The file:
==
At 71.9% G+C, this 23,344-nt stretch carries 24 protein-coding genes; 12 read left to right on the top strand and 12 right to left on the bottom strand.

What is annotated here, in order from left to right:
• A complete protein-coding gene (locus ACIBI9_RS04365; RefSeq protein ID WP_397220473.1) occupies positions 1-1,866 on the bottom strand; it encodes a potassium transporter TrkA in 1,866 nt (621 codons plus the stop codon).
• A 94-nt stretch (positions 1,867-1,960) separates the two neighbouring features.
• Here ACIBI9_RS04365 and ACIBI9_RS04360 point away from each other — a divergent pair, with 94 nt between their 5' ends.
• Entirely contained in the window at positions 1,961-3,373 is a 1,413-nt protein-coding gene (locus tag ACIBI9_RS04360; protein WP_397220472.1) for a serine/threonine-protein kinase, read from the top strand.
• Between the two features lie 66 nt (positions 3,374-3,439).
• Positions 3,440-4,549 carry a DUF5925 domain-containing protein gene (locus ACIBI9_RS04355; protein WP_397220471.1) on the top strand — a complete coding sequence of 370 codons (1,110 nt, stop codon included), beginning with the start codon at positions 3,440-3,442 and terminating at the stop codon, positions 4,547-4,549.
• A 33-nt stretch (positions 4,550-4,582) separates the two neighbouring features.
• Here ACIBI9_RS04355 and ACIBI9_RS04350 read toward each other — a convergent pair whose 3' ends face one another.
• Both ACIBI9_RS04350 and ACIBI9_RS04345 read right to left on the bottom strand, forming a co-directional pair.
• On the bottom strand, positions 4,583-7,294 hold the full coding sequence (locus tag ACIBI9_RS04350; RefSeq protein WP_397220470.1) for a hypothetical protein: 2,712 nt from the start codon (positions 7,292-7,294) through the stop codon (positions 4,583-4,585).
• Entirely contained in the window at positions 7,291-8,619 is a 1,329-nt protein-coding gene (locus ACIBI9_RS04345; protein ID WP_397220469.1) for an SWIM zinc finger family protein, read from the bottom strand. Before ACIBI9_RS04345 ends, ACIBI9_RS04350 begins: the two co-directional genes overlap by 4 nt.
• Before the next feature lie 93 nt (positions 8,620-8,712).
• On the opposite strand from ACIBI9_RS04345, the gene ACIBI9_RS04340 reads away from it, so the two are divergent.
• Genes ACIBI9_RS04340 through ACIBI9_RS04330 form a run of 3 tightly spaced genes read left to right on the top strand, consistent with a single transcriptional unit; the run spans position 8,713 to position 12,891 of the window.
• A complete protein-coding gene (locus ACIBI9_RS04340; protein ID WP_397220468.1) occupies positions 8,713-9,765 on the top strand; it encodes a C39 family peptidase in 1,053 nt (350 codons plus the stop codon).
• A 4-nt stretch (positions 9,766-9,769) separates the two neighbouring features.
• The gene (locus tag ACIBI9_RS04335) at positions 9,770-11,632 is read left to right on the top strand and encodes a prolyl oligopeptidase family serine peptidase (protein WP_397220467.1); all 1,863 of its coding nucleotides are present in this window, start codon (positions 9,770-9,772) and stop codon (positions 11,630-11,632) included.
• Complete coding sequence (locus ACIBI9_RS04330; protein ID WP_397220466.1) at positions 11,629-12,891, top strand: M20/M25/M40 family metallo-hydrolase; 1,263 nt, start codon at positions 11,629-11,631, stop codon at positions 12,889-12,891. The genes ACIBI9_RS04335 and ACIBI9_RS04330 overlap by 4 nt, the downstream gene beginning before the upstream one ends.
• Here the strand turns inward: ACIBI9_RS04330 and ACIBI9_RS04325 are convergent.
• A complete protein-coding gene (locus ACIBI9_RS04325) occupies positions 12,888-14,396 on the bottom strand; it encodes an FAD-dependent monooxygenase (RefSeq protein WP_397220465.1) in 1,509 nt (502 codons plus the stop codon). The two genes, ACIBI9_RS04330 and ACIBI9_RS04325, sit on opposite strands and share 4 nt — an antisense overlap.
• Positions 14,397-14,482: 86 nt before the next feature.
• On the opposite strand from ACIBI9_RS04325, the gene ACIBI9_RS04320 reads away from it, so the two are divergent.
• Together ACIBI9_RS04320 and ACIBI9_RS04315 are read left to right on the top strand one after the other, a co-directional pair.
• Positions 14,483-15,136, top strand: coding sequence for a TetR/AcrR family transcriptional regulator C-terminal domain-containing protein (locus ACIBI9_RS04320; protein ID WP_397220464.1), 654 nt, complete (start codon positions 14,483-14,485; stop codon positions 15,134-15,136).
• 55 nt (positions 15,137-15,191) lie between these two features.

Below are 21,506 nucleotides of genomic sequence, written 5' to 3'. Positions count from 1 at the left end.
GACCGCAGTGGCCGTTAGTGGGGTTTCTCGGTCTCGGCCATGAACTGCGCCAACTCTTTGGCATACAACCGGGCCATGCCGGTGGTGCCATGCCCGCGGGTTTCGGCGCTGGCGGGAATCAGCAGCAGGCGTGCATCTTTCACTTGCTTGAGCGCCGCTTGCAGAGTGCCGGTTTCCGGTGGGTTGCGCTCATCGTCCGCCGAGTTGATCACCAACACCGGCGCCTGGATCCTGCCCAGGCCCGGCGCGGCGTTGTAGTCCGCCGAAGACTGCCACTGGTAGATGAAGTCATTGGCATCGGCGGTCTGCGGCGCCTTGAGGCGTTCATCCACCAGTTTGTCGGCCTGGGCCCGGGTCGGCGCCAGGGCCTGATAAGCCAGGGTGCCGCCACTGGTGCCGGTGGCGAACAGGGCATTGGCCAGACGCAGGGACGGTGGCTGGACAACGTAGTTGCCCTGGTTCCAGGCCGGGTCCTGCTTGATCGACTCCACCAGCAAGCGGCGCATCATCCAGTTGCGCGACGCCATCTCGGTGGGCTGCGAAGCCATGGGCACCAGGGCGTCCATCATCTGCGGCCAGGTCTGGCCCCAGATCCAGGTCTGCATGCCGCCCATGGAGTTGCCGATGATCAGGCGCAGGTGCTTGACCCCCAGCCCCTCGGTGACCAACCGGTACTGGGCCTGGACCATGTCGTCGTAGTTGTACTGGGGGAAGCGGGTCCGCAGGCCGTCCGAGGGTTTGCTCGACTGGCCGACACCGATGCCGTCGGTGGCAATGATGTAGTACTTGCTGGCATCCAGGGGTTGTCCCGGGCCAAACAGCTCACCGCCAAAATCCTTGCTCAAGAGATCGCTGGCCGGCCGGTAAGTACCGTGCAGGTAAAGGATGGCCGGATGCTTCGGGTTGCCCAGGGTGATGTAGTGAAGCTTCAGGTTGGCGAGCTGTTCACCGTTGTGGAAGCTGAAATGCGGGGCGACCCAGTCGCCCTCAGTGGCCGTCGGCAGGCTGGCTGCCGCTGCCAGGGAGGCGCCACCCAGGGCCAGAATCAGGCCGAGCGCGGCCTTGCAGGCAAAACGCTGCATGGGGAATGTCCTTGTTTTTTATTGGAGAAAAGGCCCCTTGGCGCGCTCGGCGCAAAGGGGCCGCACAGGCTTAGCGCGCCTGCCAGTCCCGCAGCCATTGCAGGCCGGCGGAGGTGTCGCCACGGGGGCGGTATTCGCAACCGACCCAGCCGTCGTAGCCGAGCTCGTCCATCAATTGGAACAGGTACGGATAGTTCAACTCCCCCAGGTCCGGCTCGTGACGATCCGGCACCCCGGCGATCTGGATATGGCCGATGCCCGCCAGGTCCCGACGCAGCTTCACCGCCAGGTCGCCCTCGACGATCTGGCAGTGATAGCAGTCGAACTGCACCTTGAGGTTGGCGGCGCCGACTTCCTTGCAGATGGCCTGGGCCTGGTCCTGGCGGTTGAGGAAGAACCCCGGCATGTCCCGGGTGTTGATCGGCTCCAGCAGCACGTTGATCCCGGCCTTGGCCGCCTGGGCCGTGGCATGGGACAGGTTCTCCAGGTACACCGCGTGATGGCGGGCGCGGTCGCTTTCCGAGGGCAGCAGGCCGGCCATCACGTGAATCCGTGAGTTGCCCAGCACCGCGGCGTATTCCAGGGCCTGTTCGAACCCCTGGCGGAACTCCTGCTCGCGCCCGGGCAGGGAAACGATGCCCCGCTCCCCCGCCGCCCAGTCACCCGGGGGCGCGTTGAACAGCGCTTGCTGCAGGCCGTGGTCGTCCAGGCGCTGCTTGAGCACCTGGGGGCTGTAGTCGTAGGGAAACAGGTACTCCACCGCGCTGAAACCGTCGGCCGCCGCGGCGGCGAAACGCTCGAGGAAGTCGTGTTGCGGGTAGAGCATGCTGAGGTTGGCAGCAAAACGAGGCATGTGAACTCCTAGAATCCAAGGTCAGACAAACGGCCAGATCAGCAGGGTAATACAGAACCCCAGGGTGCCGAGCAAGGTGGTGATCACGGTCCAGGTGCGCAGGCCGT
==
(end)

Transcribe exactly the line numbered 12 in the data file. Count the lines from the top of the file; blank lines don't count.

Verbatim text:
• On the bottom strand, positions 4,583-7,294 hold the full coding sequence (locus tag ACIBI9_RS04350; RefSeq protein WP_397220470.1) for a hypothetical protein: 2,712 nt from the start codon (positions 7,292-7,294) through the stop codon (positions 4,583-4,585).